I don’t know if you’d call The Living Ever Mourn underrated, but more people need to be talking about this. Oh, and Brad Boatright mastered the album at Audiosiege. As I said, Pedigree, man.


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The Welsh trio Taint was woefully underappreciated over the course of its career. Taint’s debut full-length The Ruin of Nova Roma is one of the true gems of the beard metal Renaissance of the mid-00s, except that it was made by dudes who had been plowing fields of riffs long before it was a fashion statement. Thankfully, it didn’t take long for the band’s principal songwriter, Jimbob Isaac, to slap together a new group following Taint’s dissolution.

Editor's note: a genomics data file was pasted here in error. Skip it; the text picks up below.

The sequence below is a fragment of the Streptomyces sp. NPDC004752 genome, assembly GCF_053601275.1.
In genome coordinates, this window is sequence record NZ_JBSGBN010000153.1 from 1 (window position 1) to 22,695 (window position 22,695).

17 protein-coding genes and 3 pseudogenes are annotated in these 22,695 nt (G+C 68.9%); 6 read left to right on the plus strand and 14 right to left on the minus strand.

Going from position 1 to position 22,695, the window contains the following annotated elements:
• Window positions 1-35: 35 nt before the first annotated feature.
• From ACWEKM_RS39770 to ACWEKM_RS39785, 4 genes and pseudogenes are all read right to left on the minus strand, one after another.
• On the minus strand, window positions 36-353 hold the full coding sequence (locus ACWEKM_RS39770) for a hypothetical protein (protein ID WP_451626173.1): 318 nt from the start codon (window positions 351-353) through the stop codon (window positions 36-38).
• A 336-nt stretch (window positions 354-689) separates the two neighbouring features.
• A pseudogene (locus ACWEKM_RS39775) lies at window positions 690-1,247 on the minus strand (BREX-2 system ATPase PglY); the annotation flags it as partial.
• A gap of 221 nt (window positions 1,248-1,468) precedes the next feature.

Although his new project Hark sees two new faces filling out the trio line-up, Jimbob’s vision remains unadulterated: melodic yet inescapably heavy sludge played with a passion and invention that belies the otherwise tired nature of this particular style of metal. Honestly, one listen to such gems as “Hounded by Callous Decree” and “Mythopoeia” should be enough to smack your jaded ears into remembering the pre-Relapse Baroness, or fantasy drafting a riff-and-jam dream-team collision between High On Fire and Clutch.

The bottom line: Crystalline is front-to-back stacked with what Last Rites’s own Erik Highter has aptly christened Big Fuck-Off Riffs. Come drink, ye who are thirsty.